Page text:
OPINION: This article may contain commentary which reflects the author's opinion.
Independent 2024 presidential contender Robert F. Kennedy Jr. is continuing to draw in support from both traditional Democratic and Republican voters in a way that could make him the first legitimate third-party candidate since Ross Perot in the early 1990s.
As reported by the New York Post, RFK Jr. is surging in polls, and in a three-way race with President Joe Biden and likely 2024 GOP nominee Donald Trump, he’s managing to post respectable numbers — enough to sway the outcome of the race one way or another, even as he battles to get his name on the ballot in all 50 states.
Kennedy Jr. “drew hundreds from across the political spectrum to a rally in Utah’s capital Thursday night,” The Post reported, adding that “spectators lined up outside the SKY nightclub an hour in advance to get good seats, with some telling The Post they felt energized enough to get politically involved for the first time in their lives.”
Lynn Cleland said, “I am definitely for Kennedy,” as well as several of his Republican friends.
“I’ve never voted independent in my life. Not only am I voting, but I’ve applied to volunteer, to get the signatures. I’ve bought all the signage. I’ve never, ever done that, and I’m 74,” Cleland continued, per The Post.
The outlet added: With less than a year to go before Election Day, the son of the US attorney general and senator from New York — and nephew of President John F. Kennedy — is averaging 15.8% national support in a four-way race against President Biden, former President Donald Trump and fellow independent Cornel West, according to RealClearPolitics. That figure could go even higher, as a New York Times/Siena College poll of swing state voters found last month that Kennedy averaged 24% support in a three-cornered fight against Trump and Biden.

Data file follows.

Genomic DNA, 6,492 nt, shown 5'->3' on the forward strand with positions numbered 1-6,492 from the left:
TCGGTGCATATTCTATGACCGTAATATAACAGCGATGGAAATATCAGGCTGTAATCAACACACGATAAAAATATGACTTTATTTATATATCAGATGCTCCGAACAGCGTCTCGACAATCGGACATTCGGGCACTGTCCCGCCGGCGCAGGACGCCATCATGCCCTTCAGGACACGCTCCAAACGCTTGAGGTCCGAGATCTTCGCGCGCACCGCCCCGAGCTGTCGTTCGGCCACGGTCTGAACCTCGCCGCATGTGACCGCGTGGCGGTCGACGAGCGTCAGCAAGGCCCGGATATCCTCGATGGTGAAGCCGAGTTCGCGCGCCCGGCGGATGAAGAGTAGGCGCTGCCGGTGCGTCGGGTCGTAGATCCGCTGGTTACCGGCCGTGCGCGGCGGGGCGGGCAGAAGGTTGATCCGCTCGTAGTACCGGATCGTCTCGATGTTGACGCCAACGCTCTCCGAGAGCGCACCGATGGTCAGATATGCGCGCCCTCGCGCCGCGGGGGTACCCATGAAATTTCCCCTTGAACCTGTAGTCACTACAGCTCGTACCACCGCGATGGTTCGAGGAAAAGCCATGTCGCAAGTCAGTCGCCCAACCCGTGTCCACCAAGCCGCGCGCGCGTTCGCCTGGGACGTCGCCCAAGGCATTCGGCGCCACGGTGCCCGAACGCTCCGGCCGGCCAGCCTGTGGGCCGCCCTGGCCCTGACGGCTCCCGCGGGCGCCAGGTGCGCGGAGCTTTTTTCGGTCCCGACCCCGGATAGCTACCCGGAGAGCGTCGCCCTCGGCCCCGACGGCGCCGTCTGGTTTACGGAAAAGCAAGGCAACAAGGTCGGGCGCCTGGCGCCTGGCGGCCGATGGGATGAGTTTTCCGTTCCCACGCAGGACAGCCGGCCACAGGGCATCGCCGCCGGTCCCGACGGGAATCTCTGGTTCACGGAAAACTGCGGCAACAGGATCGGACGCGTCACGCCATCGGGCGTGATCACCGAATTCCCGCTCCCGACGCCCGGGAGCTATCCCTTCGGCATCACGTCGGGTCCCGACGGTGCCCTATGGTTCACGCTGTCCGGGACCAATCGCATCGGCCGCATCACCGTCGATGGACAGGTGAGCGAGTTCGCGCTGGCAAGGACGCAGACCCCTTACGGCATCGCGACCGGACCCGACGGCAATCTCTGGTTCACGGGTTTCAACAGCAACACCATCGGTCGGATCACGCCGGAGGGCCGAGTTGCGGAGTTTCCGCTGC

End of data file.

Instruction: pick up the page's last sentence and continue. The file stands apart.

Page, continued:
What’s more, in July, a Quinnipiac University survey found that 47 percent of Americans would actually consider a third-party candidate if Trump and Biden are locked into a rematch next year of their 2020 contest.
“He’s a breath of fresh air. I’ve listened to a lot of political debates and he’s the only person where I’ve really understood what he’s saying,” Kelley Tyburski told The Post. “I think just foundational, who he is, I just really connect with. Values over all.”
Marie Carmel and Lisa Draper told the outlet they were impressed by RFK Jr.’s lack of “infighting” with the other candidates and his focus on helping the middle class.
“This is the first time we’ve done any type of rally, so this is a big deal for us,” said Carmel, while Draper added this is the first election cycle she wasn’t considering voting for either of the two mainstream party candidates.
“I’d say I’m in the camp,” Autumn Doyle, who told the outlet she was raised on the “left” but doesn’t feel like she fits into either major party, said. “If he makes it onto the ballot, I’d vote for him. Maybe I could convince some family members too.”
If Kennedy Jr.’s national support remains above 15 percent, he could also make it onto the debate stage next year, as three presidential debates are currently scheduled.
In September, Trump reacted to potentially teaming up with Kennedy Jr., singing his praises as “a smart guy.”
During a call-in segment with Newsmax host Rob Schmitt, the 45th president was asked if he thought Kennedy would impact the race if he ran on a third-party ticket.
“I don’t know, but he’s got great support in the party. He’s got great support in the Democrat Party,” Trump responded. Trump added that he had seen some polling where Kennedy was getting 23 percent. “That’s a lot of votes,” he said.
“A lot of people like you and him as a combination, too,” Schmitt said. “I don’t think that can happen, but have you ever thought about that?” He added: “Trump/Kennedy looks good on a bumper sticker.”
“No, but people have suggested it. I read the same things that you do. There are a lot of people suggesting it, there’s no question about that,” Trump added. “I’ve known him over the years. He’s a smart guy and well-intentioned. I really believe he’s very well-intentioned.”